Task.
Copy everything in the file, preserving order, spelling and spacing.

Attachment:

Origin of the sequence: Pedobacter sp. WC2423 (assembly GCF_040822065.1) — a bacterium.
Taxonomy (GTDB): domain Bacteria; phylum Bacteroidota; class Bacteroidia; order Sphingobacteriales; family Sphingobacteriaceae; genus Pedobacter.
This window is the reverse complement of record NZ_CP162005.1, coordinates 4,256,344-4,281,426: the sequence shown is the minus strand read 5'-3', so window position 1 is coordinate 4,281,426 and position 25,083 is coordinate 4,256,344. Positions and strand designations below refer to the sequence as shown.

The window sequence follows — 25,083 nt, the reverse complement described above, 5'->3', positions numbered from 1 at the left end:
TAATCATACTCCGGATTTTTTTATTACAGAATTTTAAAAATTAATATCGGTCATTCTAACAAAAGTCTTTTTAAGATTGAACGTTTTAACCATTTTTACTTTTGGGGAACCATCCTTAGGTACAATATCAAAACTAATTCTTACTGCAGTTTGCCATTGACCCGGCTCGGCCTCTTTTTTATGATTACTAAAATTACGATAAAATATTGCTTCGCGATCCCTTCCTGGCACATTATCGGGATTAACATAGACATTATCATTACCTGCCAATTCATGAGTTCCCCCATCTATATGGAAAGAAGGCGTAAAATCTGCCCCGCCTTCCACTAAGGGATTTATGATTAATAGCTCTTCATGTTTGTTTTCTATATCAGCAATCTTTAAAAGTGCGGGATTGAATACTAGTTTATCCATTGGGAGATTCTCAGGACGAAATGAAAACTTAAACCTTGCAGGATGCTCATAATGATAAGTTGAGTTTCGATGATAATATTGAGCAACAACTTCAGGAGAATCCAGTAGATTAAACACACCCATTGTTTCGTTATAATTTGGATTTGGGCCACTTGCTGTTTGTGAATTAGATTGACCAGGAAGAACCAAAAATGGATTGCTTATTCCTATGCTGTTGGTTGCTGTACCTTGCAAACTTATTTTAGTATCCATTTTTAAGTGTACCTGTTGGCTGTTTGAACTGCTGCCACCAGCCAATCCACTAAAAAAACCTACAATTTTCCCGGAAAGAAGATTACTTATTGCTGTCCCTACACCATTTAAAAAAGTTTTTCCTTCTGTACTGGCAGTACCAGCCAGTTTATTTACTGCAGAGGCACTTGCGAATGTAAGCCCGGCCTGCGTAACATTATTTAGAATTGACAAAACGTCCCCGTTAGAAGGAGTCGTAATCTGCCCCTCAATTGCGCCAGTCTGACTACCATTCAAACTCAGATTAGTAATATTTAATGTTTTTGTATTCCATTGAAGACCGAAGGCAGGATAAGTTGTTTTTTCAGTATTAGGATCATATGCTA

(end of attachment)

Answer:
Origin of the sequence: Pedobacter sp. WC2423 (assembly GCF_040822065.1) — a bacterium.
Taxonomy (GTDB): domain Bacteria; phylum Bacteroidota; class Bacteroidia; order Sphingobacteriales; family Sphingobacteriaceae; genus Pedobacter.
This window is the reverse complement of record NZ_CP162005.1, coordinates 4,256,344-4,281,426: the sequence shown is the minus strand read 5'-3', so window position 1 is coordinate 4,281,426 and position 25,083 is coordinate 4,256,344. Positions and strand designations below refer to the sequence as shown.

The window sequence follows — 25,083 nt, the reverse complement described above, 5'->3', positions numbered from 1 at the left end:
TAATCATACTCCGGATTTTTTTATTACAGAATTTTAAAAATTAATATCGGTCATTCTAACAAAAGTCTTTTTAAGATTGAACGTTTTAACCATTTTTACTTTTGGGGAACCATCCTTAGGTACAATATCAAAACTAATTCTTACTGCAGTTTGCCATTGACCCGGCTCGGCCTCTTTTTTATGATTACTAAAATTACGATAAAATATTGCTTCGCGATCCCTTCCTGGCACATTATCGGGATTAACATAGACATTATCATTACCTGCCAATTCATGAGTTCCCCCATCTATATGGAAAGAAGGCGTAAAATCTGCCCCGCCTTCCACTAAGGGATTTATGATTAATAGCTCTTCATGTTTGTTTTCTATATCAGCAATCTTTAAAAGTGCGGGATTGAATACTAGTTTATCCATTGGGAGATTCTCAGGACGAAATGAAAACTTAAACCTTGCAGGATGCTCATAATGATAAGTTGAGTTTCGATGATAATATTGAGCAACAACTTCAGGAGAATCCAGTAGATTAAACACACCCATTGTTTCGTTATAATTTGGATTTGGGCCACTTGCTGTTTGTGAATTAGATTGACCAGGAAGAACCAAAAATGGATTGCTTATTCCTATGCTGTTGGTTGCTGTACCTTGCAAACTTATTTTAGTATCCATTTTTAAGTGTACCTGTTGGCTGTTTGAACTGCTGCCACCAGCCAATCCACTAAAAAAACCTACAATTTTCCCGGAAAGAAGATTACTTATTGCTGTCCCTACACCATTTAAAAAAGTTTTTCCTTCTGTACTGGCAGTACCAGCCAGTTTATTTACTGCAGAGGCACTTGCGAATGTAAGCCCGGCCTGCGTAACATTATTTAGAATTGACAAAACGTCCCCGTTAGAAGGAGTCGTAATCTGCCCCTCAATTGCGCCAGTCTGACTACCATTCAAACTCAGATTAGTAATATTTAATGTTTTTGTATTCCATTGAAGACCGAAGGCAGGATAAGTTGTTTTTTCAGTATTAGGATCATATGCTA